Not so much a party, more a way of strife

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The Independent Online
AGAIN the chant is rising, so loud, so insistent, it drowns out everything else in politics. It is all the fault of one unhappy man - weak, hopeless, no damn good. From elevated columnists to backbench noodles, the anti-Major hysteria is reminiscent of nothing so much as the juvenile lynch-mob in Lord of the Flies: 'Kill the pig] Bash his brains out]' So this is what passes for wisdom? This all there is to be said?

It isn't: the Tory dilemma is far more interesting than that. After 15 years of continuous office, the great debates about this country's destiny have been displaced from Tory-

Labour struggle and have become internalised in the governing party. On Europe, on monetary policy, on taxation and public spending, the gap between the parties is smaller and less important than the gap between nationalist-Thatcherites and Christian Democrats inside the Tory party. Intellectually, at least, faction has replaced party as the essential unit of politics.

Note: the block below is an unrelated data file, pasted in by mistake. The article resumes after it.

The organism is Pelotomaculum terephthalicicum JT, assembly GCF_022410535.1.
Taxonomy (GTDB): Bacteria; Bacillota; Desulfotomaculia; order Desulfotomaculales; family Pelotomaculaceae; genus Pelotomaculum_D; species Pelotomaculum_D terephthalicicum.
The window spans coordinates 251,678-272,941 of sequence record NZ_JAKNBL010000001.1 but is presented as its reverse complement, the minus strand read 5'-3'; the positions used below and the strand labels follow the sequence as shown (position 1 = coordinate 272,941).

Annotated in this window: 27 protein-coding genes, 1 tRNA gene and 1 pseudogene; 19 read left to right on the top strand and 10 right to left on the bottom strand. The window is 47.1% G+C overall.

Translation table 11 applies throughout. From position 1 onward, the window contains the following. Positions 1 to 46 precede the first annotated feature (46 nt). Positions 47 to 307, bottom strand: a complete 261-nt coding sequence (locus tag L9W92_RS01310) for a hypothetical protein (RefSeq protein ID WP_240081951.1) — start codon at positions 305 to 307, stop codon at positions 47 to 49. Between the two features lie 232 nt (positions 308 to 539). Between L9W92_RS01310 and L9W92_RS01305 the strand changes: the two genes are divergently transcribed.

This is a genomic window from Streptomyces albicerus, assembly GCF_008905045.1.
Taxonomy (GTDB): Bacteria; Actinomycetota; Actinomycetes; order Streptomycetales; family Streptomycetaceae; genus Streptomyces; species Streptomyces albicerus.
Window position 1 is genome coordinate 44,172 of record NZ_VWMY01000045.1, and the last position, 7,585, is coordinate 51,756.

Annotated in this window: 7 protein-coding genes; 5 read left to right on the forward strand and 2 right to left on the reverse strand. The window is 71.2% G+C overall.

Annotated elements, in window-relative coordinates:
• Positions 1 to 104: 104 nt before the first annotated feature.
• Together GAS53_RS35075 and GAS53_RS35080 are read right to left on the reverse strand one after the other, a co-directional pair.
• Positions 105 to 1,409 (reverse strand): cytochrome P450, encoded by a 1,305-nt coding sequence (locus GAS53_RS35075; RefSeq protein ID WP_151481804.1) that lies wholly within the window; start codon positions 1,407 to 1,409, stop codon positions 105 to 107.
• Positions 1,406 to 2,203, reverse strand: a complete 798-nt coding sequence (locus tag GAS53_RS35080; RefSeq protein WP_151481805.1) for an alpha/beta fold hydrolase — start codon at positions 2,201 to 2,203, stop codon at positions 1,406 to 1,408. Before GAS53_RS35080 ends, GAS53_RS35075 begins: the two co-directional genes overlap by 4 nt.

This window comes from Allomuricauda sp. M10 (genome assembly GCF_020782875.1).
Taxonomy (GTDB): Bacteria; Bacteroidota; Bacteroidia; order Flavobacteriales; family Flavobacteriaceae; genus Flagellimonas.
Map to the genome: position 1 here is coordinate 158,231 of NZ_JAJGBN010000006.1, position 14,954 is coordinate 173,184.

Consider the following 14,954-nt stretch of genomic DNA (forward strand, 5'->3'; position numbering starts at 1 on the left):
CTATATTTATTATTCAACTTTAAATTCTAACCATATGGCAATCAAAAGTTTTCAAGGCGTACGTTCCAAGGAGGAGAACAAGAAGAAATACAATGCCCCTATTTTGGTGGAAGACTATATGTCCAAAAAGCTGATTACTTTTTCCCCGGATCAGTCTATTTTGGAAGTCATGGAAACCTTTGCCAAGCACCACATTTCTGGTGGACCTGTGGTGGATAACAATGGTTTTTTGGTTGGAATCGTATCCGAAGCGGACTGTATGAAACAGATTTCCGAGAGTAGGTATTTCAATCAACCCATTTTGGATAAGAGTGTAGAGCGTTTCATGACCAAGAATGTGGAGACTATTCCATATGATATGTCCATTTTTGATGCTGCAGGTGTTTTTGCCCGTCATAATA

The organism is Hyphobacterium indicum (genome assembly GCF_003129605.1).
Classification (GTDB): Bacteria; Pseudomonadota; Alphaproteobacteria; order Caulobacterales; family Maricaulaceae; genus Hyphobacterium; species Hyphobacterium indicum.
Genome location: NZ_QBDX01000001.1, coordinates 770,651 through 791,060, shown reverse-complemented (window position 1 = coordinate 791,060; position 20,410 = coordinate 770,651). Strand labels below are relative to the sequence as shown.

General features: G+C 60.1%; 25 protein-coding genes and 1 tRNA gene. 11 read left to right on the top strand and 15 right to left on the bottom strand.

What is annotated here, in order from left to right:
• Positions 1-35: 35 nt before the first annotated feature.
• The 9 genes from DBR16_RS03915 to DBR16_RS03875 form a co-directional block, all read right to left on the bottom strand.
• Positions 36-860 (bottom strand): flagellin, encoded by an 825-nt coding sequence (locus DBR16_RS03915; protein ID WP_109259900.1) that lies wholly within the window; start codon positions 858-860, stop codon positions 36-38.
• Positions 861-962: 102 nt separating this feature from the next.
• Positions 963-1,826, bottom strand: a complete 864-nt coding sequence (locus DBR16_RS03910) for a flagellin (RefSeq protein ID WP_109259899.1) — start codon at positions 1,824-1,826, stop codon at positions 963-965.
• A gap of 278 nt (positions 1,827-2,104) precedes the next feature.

This has made the Conservatives endlessly fascinating, but it has been debilitating for conventional politics. It has produced a party of government unable to speak with one clear voice, and so increasingly difficult to lead. But the vitality of Tory factionalism has also usurped the normal role of opposition. The only area where controversy between the parties is more important than intra-Tory rows is constitutional, or political, reform. On current evidence, a future Labour government would find itself debating spending, taxes and Europe along rhetorical tracks laid down in advance by today's Tory factions.

These are big changes in the ecology of politics. It is, though, easier and more convenient to focus on the symptom, a weak prime minister. It is convenient for those who dream of his crown. It is convenient for disgruntled backbenchers for whom his fall would cancel out past snubs. It is convenient, too, for those Tory newspapers which, after the adrenalin-rush of bringing down a Prime Minister, will want a plausible reason for reasserting the natural Conservative order. All round, chaps, and taking everything into consideration . . . Kill the Pig]